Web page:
Parasitic diseases affect millions of people worldwide, causing debilitating illnesses anddeath. Rapid and cost-effective approaches to detect parasites are needed, especially inresource-limited settings. A common signature of parasitic diseases is the release of specificproteases by the parasites at multiple stages during their life cycles. To this end, weengineered several modular Escherichia coli and Bacillus subtilis whole-cell-basedbiosensors which incorporate an interchangeable protease recognition motif into theirdesigns. Herein, we describe how several of our engineered biosensors have been applied todetect the presence and activity of elastase, an enzyme released by the cercarial larvae stageof Schistosoma mansoni. Collectively, S. mansoni and several other schistosomes areresponsible for the infection of an estimated 200 million people worldwide. Since ourbiosensors are maintained in lyophilised cells, they could be applied for the detection of S.mansoni and other parasites in settings without reliable cold chain access.
Yu N, Nützmann HW, MacDonald JT, et al., 2016, Delineation of metabolic gene clusters in plant genomes by chromatin signatures., Nucleic Acids Research, Vol: 44, Pages: 2255-2265, ISSN: 1362-4962
Plants are a tremendous source of diverse chemicals, including many natural product-derived drugs. It has recently become apparent that the genes for the biosynthesis of numerous different types of plant natural products are organized as metabolic gene clusters, thereby unveiling a highly unusual form of plant genome architecture and offering novel avenues for discovery and exploitation of plant specialized metabolism. Here we show that these clustered pathways are characterized by distinct chromatin signatures of histone 3 lysine trimethylation (H3K27me3) and histone 2 variant H2A.Z, associated with cluster repression and activation, respectively, and represent discrete windows of co-regulation in the genome. We further demonstrate that knowledge of these chromatin signatures along with chromatin mutants can be used to mine genomes for cluster discovery. The roles of H3K27me3 and H2A.Z in repression and activation of single genes in plants are well known. However, our discovery of highly localized operon-like co-regulated regions of chromatin modification is unprecedented in plants. Our findings raise intriguing parallels with groups of physically linked multi-gene complexes in animals and with clustered pathways for specialized metabolism in filamentous fungi.
Kelwick R, Webb AJ, Macdonald JT, et al., 2016, Development of a bacillus subtilis cell-free transcriptiontranslation system
Kelwick R, MacDonald JT, Webb AJ, et al., 2014, Developments in the Tools and Methodologies of Synthetic Biology, Frontiers in Bioengineering and Biotechnology, Vol: 2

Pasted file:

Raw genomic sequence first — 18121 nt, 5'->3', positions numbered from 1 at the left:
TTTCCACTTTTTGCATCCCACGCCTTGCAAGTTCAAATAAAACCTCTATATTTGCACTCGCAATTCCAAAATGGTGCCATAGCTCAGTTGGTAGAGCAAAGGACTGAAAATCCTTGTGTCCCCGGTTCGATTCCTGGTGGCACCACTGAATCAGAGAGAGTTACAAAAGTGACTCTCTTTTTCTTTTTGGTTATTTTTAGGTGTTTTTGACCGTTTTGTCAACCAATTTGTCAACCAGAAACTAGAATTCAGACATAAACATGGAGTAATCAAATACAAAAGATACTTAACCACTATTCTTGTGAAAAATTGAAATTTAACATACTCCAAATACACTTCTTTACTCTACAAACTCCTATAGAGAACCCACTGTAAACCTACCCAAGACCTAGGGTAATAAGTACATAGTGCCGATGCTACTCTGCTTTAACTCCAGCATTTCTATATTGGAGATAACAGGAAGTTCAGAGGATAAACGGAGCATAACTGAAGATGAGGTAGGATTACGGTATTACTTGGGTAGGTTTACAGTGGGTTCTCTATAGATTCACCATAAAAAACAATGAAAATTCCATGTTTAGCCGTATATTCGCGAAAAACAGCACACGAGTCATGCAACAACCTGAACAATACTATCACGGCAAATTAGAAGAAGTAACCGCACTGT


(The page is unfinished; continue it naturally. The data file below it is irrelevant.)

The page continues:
Campeotto I, Percy MG, MacDonald JT, et al., 2014, Structural and Mechanistic Insight into the Listeria monocytogenes Two-enzyme Lipoteichoic Acid Synthesis System, Journal of Biological Chemistry, Vol: 289, Pages: 28054-28069, ISSN: 0021-9258
Lipoteichoic acid (LTA) is an important cell wall componentrequired for proper cell growth in many Gram-positive bacteria.In Listeria monocytogenes, two enzymes are required for the synthesisof this polyglycerolphosphate polymer. The LTA primaseLtaPLm initiates LTA synthesis by transferring the first glycerolphosphate(GroP) subunit onto the glycolipid anchor and theLTA synthase LtaSLm extends the polymer by the repeated additionof GroP subunits to the tip of the growing chain. Here, wepresent the crystal structures of the enzymatic domains ofLtaPLm and LtaSLm. Although the enzymes share the same fold,substantial differences in the cavity of the catalytic site andsurface charge distribution contribute to enzyme specialization.The eLtaSLm structure was also determined in complexwith GroP revealing a second GroP binding site. Mutationalanalysis confirmed an essential function for this binding siteand allowed us to propose a model for the binding of thegrowing chain.
Casini A, Christodoulou G, Freemont PS, et al., 2014, R2oDNA Designer: Computational Design of Biologically Neutral Synthetic DNA Sequences, ACS SYNTHETIC BIOLOGY, Vol: 3, Pages: 525-528, ISSN: 2161-5063
Casini A, MacDonald JT, De Jonghe J, et al., 2013, One-pot DNA construction for synthetic biology: the Modular Overlap-Directed Assembly with Linkers (MODAL) strategy, Nucleic Acids Research, Vol: 42, ISSN: 1362-4962
Overlap-directed DNA assembly methods allowmultiple DNA parts to be assembled together inone reaction. These methods, which rely onsequence homology between the ends of DNAparts, have become widely adopted in syntheticbiology, despite being incompatible with a key principleof engineering: modularity. To answer this, wepresent MODAL: a Modular Overlap-DirectedAssembly with Linkers strategy that brings modularityto overlap-directed methods, allowing assemblyof an initial set of DNA parts into a variety ofarrangements in one-pot reactions. MODAL isaccompanied by a custom software tool thatdesigns overlap linkers to guide assembly,allowing parts to be assembled in any specifiedorder and orientation. The in silico design of syntheticorthogonal overlapping junctions allows formuch greater efficiency in DNA assembly for avariety of different methods compared with usingnon-designed sequence. In tests with three differentassembly technologies, the MODAL strategy givesassembly of both yeast and bacterial plasmids,composed of up to five DNA parts in the kilobaserange with efficiencies of between 75 and 100%.It also seamlessly allows mutagenesis to beperformed on any specified DNA parts duringthe process, allowing the one-step creation of constructlibraries valuable for synthetic biologyapplications.